Just like trying on clothes or taking a car for a test drive, buying a home comes with a test run, as well. Once you decide you love a house and want to buy – one of the last major steps before finalizing it is the inspection. To be sure you get everything you need from the inspection, here’s what you need to know:
How to Find an Inspector?
There are many different ways to find an inspector, but we highly recommend going off of recommendations from realtors, and trusted family/friends. For referrals from recent homebuyers, choose those that have been in their home for at least 6 months, so they know if anything major popped up that the inspector didn’t catch. We also recommend asking more than one about their backgrounds, and specialties. Buying a historic home? There are inspectors that specialize in that!
First Step, Be There!
Home inspections take 2 to 4 hours depending on the size of the house. You should do everything you can to be there, observe, ask questions, etc. Being there will give you much more information than just receiving the written report after. You want to make sure you get your $300 – $500 worth! Bonus? You can spend any extra time you have measuring and mapping out where you will put everything!
What Gets Inspected:
Home inspections are an inspection on the home and the main appliances and utilities within. Home inspections cover the home’s foundation, basement, and structural components, as well as the windows, doors, floors, roof, and attic. In addition, they will check the HVAC system, interior plumbing, and electrical systems.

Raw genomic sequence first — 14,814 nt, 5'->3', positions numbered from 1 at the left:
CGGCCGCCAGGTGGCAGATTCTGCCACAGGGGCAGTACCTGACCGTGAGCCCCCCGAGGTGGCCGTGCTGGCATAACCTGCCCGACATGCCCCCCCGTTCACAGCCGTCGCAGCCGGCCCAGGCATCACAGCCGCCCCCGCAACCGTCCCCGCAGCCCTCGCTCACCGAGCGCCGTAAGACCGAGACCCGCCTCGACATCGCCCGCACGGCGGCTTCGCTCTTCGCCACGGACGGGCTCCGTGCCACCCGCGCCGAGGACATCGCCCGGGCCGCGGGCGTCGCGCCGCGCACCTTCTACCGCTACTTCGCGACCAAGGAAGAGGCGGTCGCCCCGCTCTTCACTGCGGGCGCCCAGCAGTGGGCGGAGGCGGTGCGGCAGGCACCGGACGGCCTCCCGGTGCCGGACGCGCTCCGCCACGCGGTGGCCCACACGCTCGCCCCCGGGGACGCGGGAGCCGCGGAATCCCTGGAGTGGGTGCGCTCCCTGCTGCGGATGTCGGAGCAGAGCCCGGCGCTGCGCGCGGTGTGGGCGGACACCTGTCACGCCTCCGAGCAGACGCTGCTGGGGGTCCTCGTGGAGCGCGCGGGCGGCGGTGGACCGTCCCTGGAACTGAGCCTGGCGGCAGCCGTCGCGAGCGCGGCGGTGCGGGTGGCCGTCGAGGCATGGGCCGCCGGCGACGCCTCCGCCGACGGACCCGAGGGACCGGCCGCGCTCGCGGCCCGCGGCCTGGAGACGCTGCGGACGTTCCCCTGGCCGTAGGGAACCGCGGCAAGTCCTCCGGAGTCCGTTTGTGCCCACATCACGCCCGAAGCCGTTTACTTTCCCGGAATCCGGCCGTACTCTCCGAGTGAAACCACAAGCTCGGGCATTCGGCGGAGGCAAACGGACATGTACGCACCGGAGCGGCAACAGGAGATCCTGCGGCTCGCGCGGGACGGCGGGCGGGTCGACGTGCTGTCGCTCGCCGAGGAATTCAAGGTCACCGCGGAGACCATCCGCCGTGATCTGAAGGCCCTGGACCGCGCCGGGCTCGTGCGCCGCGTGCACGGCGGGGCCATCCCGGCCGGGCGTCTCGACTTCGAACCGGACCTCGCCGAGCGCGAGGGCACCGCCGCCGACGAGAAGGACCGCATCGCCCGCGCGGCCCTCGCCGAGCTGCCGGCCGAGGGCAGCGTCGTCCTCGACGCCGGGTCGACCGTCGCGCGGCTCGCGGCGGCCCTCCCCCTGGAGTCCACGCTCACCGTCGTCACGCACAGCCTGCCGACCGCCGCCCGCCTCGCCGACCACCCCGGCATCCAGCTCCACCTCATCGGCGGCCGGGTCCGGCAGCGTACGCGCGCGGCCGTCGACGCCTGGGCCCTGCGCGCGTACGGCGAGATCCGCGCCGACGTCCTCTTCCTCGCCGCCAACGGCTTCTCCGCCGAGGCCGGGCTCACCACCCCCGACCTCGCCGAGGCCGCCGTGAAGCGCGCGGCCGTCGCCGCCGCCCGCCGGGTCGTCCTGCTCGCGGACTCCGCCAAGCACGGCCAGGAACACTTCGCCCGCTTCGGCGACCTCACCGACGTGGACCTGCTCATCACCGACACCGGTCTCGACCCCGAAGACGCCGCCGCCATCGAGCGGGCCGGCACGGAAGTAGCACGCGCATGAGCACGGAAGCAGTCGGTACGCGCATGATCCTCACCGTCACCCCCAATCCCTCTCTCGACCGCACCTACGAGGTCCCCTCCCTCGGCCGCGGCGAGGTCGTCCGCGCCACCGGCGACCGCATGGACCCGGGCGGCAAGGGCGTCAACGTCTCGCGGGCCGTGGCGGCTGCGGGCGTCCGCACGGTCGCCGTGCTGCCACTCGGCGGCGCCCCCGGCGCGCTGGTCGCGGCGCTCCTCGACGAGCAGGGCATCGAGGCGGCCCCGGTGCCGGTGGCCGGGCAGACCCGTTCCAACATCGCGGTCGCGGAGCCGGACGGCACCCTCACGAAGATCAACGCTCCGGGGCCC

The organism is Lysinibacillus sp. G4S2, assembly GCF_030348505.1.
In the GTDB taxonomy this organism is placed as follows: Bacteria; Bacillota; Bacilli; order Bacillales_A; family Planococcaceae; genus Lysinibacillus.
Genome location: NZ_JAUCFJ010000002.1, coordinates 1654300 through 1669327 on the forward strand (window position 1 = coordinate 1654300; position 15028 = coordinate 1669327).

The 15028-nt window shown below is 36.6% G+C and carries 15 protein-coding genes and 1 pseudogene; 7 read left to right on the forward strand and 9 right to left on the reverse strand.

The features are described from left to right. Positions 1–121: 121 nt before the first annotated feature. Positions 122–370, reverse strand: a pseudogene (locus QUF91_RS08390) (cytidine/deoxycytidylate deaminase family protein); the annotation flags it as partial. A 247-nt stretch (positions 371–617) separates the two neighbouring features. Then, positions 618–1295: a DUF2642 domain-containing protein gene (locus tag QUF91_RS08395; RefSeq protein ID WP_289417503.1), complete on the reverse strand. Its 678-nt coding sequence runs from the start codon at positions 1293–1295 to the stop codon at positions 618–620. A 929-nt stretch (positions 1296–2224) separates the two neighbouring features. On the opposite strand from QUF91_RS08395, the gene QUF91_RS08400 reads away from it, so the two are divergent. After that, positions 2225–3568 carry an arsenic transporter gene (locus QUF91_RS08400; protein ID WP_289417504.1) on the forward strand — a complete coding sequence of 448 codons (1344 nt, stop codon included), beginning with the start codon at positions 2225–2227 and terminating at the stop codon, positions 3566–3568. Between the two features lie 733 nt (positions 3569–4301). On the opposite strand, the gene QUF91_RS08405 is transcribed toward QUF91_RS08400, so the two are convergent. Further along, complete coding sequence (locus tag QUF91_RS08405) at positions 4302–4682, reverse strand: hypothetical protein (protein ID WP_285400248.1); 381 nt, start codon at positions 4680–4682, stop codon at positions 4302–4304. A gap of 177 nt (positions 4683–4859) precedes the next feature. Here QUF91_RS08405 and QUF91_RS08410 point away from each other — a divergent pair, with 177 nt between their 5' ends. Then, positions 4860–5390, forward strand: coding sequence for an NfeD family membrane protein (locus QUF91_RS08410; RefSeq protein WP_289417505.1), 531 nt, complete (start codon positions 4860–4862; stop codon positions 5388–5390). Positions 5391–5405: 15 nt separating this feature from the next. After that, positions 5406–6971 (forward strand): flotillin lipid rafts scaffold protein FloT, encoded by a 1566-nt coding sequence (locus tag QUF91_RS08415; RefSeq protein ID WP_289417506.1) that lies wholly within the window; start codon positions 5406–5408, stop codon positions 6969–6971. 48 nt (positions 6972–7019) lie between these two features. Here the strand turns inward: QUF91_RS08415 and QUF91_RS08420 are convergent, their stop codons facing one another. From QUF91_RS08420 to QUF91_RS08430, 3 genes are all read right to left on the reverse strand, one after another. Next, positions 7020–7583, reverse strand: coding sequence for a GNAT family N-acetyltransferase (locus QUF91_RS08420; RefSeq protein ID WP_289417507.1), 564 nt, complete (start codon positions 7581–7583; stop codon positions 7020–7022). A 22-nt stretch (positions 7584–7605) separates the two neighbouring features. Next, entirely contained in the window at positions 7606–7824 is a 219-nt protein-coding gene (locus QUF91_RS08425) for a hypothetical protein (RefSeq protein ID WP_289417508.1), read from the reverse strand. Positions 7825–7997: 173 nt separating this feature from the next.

What It’s Not:
Home inspectors won’t give you an opinion on whether or not you’re getting a good deal on the home, or whether or not you should continue forward with the buying process. They also won’t give you a pass/fail – just details on the home. Also remember that they have limits on what they can report because it has to be what they can actually see, so they may not know about pests, asbestos, etc.
First, remember that no home is perfect, and there WILL be things marked to take note of – so no need to panic. The bigger deal is deciding what to do with the information you receive. The report will include recommended repairs and replacements. Depending on the cost to repair or replace – we would recommend you decide on the most major ones (especially ones that aren’t quick and cheap fixes) to negotiate on. Having fewer items on your list will help come up with a good solution for both you and the sellers, as opposed to coming with a huge list of small issues.
Feel good about your informed decision with the knowledge you received on your new home!